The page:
Quiet Friday: Five Rosepath Rag Rugs

My mother taught me to notice and enjoy beauty. I think that is why I find so much enjoyment at the weaving loom. The interplay of colors and materials never ceases to amaze me. I am often delighted as I see the woven material forming under my shuttle, feeling more like an observer than a performer. So, it was with great pleasure that I got to show my mom my weaving looms when she came to Texas for Melody’s wedding. I put this rug warp on the loom with that special visit in mind. Thanks for everything, Mom!

Rosepath rag rugs just off the loom. Karen Isenhower

Seeing the underneath side of the rugs first, just after the rugs are cut from the loom.

Winding rug warp on warping reel.

First step is winding the warp on the warping reel. 219 warp ends in two similar shades of grey, 8.5 yards / 7.75 meters long.

Weaving narrow strips for rag rug hem.

After weaving some waste fabric strips, I weave the hem, using 1/4 inch- / 1/2 cm- wide strips. I mark the green ribbon to show the weaving length of the hem, and the overall length of the rug. I also mark the midway point on the ribbon.

Rosepath rag rug on the loom. 1 of 5. ki

This is the rug my mother got to see on the loom. She liked it!

Rosepath rag rug on the loom. 2 of 5. ki

Turquoise paisley fabric pairs with a solid blue to outline the brown rosepath design.

Rosepath rag rug on the loom. 3 of 5. ki

Three ski shuttles create gradient color changes in the blue and teal (out of view) background, while maintaining the white rosepath pattern. It was a little insane to manage three ski shuttles! But I have to admit I enjoyed it.

Rosepath rag rug on the loom. 4 of 5. ki

This is my version of Radiant Orchid, the Pantone Color of the Year 2014.

Rosepath rag rug on the loom. 5 of 5. Karen Isenhower

Two-toned rosepath, with dotted outlines. Subtle turquoise waves almost hide in the dark earth tones at each end of the rug.

End of the rag rug warp. Too close for comfort.

This is not how to plan a rug. The end of the warp is right behind the shafts. Or, maybe this shows how well I planned the warp, right down to the very last inch…

Five New Rosepath Rugs. Karen Isenhower

Not yet cut apart, ready for finishing the ends and hemming.

May you make fond memories with those you love.

(While I’m busy hemming these rugs, please visit my Etsy Shop to see more rosepath rag rugs.)

Happy Weaving,


  • Bev says:

    Just beautiful, Karen!

  • Bonnie says:

    Karen, your work is beautiful. I am just starting to weave rag rugs, just a few questions ifyou don’t mind, how wide are your fabric strips in the rosepath rugs, and, do you prewash your fabrics?

    • Karen says:

      Hi Bonnie,

      Thanks for the sweet compliment! – and the questions. I LOVE questions!!

      My fabric strips are 3/4″ / 2 cm wide, except for the hem, where I use narrower strips. I do prewash the fabrics. I buy 100% cotton fabric in 5 yard lengths. When you wash that long of a piece of fabric, it helps to serge to two ends of the fabric together, making a large “tube.” Then, the fabric won’t twist on itself in the washer and dryer so much.

      Let me know if come up on any more questions. I’d love to hear how it comes out!

      Happy Weaving,

  • Bonnie says:

    Karen, I do have another question, when you are doing the rugs above, you have just one 3/4 inch slice of fabric on the shuttle at a time, run it all the way across and then insert the next or send the same one back depending on the pattern draft. Correct?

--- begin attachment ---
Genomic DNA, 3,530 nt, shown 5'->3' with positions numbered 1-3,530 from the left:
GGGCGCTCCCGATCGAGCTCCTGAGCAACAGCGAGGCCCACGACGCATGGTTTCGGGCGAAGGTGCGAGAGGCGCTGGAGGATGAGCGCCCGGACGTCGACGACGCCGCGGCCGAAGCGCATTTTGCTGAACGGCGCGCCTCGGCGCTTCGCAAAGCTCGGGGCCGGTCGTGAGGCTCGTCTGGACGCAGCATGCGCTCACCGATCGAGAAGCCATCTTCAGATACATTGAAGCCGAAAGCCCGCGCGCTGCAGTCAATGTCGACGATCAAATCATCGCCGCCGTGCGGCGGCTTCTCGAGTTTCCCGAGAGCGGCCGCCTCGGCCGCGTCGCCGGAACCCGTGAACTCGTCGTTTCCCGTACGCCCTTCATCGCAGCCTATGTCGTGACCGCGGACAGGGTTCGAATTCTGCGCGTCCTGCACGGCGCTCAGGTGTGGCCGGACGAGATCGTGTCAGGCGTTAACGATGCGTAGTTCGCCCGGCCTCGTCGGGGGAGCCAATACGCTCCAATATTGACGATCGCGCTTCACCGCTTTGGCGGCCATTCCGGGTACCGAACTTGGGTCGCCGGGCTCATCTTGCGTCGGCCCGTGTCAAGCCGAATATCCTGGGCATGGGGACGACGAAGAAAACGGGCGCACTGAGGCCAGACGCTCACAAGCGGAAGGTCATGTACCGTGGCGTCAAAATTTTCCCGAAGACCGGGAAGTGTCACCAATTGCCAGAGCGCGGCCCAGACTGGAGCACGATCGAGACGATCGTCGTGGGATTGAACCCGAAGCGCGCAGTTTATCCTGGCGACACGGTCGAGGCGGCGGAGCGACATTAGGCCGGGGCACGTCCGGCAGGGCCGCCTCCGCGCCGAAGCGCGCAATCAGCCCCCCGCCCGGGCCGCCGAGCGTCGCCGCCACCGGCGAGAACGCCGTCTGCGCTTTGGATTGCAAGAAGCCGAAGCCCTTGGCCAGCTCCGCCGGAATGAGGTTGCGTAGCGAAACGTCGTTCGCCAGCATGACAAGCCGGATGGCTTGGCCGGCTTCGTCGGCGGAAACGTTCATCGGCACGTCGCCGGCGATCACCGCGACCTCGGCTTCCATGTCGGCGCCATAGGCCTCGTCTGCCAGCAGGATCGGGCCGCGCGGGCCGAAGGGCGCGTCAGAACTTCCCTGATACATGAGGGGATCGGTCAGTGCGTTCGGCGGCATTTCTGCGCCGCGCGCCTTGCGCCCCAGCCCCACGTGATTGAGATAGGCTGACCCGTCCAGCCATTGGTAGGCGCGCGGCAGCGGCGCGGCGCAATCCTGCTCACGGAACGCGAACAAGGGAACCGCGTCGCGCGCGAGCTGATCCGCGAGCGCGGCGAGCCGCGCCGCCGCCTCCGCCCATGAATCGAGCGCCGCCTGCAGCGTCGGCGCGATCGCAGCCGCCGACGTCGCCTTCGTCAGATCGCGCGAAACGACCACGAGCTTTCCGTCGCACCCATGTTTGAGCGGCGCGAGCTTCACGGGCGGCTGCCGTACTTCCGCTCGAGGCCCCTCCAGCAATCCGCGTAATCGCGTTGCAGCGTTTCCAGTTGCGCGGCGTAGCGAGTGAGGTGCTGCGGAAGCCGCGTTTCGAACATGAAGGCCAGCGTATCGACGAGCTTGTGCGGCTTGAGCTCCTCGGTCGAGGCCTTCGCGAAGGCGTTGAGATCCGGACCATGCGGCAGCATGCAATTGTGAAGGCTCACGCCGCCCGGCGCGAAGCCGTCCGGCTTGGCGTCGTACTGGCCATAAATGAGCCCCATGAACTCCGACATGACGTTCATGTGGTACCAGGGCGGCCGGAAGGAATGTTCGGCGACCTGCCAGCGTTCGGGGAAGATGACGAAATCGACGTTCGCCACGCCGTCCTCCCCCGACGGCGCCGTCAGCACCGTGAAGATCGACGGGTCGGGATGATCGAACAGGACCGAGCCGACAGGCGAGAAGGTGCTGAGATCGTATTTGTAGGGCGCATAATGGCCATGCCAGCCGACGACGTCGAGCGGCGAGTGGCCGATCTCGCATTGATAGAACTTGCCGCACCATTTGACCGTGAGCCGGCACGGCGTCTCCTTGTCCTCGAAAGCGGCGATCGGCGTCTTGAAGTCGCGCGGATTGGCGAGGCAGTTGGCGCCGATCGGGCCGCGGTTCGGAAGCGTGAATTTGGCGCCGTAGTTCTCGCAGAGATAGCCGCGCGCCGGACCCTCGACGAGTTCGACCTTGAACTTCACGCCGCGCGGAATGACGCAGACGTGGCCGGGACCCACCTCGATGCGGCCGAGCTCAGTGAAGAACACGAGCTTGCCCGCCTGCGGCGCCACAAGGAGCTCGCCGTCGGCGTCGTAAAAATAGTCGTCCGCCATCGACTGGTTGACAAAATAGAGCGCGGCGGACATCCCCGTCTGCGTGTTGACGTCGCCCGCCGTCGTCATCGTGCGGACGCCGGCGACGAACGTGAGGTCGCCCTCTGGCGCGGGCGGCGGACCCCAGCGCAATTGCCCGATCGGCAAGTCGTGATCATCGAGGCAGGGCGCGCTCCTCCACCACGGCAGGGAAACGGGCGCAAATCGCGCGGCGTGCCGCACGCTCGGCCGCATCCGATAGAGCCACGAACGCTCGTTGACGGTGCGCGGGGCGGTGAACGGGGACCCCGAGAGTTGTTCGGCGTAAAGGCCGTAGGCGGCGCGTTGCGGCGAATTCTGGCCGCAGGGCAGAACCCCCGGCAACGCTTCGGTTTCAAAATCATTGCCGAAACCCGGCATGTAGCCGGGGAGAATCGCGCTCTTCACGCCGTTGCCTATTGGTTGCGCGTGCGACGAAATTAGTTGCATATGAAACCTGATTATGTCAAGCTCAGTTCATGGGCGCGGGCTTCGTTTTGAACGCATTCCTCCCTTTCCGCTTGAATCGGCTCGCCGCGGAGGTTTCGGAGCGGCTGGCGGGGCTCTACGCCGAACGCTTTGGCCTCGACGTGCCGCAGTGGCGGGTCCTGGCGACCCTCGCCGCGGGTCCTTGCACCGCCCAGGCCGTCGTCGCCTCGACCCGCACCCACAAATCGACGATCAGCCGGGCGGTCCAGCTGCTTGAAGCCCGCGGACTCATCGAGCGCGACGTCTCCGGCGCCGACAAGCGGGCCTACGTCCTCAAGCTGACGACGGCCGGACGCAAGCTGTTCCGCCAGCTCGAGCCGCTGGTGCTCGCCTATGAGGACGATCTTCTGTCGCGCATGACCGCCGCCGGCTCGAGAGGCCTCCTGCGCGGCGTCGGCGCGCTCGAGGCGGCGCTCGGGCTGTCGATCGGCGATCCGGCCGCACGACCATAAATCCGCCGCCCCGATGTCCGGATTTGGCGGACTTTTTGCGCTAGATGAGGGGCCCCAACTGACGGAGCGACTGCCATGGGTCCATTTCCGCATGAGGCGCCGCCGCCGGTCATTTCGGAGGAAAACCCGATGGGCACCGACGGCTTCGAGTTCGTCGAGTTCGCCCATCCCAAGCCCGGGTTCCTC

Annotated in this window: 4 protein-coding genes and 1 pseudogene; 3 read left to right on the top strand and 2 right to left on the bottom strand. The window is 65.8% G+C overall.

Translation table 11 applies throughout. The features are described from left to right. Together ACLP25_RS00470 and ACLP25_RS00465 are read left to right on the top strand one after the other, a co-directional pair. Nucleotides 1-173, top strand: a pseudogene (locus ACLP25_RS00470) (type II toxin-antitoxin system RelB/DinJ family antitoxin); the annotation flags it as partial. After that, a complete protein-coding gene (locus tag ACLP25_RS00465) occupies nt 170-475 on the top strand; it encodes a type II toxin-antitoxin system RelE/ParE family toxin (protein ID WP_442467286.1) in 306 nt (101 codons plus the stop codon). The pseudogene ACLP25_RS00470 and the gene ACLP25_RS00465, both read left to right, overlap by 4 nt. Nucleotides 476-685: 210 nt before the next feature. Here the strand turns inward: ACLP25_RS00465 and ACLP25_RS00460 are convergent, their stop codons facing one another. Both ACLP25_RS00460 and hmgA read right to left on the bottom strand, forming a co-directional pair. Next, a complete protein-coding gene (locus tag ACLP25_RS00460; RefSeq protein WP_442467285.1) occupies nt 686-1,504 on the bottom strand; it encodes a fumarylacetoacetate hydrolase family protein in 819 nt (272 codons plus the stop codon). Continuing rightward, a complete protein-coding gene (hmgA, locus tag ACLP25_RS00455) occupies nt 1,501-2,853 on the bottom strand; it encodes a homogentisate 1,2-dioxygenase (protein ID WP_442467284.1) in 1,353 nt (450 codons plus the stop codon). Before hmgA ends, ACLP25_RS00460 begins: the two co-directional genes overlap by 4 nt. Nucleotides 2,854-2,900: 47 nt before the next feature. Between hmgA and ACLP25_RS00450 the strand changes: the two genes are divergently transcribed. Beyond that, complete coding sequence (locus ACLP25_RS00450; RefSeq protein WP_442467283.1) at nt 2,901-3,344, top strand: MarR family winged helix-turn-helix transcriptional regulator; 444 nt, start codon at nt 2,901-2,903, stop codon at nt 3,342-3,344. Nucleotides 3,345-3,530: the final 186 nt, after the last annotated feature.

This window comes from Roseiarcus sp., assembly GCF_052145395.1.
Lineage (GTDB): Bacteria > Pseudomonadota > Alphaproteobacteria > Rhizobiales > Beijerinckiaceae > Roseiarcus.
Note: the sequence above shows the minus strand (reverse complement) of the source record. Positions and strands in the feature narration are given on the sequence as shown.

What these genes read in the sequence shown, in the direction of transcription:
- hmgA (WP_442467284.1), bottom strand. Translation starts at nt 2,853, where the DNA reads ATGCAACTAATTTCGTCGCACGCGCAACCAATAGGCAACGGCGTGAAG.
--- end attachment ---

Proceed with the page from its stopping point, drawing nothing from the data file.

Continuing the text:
Am I understanding that it is the treading that causes the pattern?
    and makes one pick prominent over another? and you might use 6 or 7 fabrics in a pattern?
    thanks again, may God bless your day,

    • Karen says:

      Hi Bonnie,

      Yes, each shuttle has a length of 3/4″ fabric strip wrapped on it. Each shuttle goes all the way across. The pattern determines which fabric color comes next, whether it is the same color, or a different one (on a different shuttle).

      The pattern is created by the threading (rosepath) and the treadling. The treadling is what enables different variations on that threading. It’s because of the floats in the rosepath pattern that make one pick prominent over another. (Does that make sense?)

      I have used as few as three or four, and as many as a dozen different fabrics in a pattern. I LOVE playing with fabric and blending colors and patterns to come up with interesting combinations.

      May God bless your day, too!

  • Suzy says:

    Are you weaving plain picks between the pattern?
    With a rag, or a smaller gauge yarn?
    Are you using a traditional Swedish threading?
    4 3 2 1 2 1?
    Thanks, really beautiful work!

  • Karen says:

    Hi Suzy, I appreciate your very kind compliment! Rugs like this are immensely fun to weave.

    Yes, I weave plain weave picks between the pattern.
    All of the picks in these rugs are with rag – 3/4″ fabric strips.
    This is a traditional Swedish threading, but it’s a little more involved than what you wrote. I read from Swedish drafts, so with 1 as the shaft furthest back (the top line of the threading draft), it is 1 2 3 2 3 4 3 4 1 4 1

    You can find the drafts for these rugs in “Favorite Rag Rugs 45 Inspiring Weave Designs,” by Tina Ignell. Sometimes you can find it from a second hand book seller.

    Happy Weaving,

  • karen olsen says:

    Your Mother must be very proud of you!
    You are very talented, God has blessed you with an amazing gift.

  • Tari Lohrey says:

    I just found your pins and all I can say is profound creativity. I just bought an 8 harness LeClerc, Jack loom and was wondering what type loom are you weaving your rugs on. For 15 years I have woven rugs on a 2 harness rug loom and am excited to move to the next adventure.

    • Karen says:

      Hi Tari,
      I appreciate your kind words! Creative expression is one of the best things about weaving.

      I weave on two Glimåkra countermarch looms–one Standard (120cm) and one Ideal (100cm).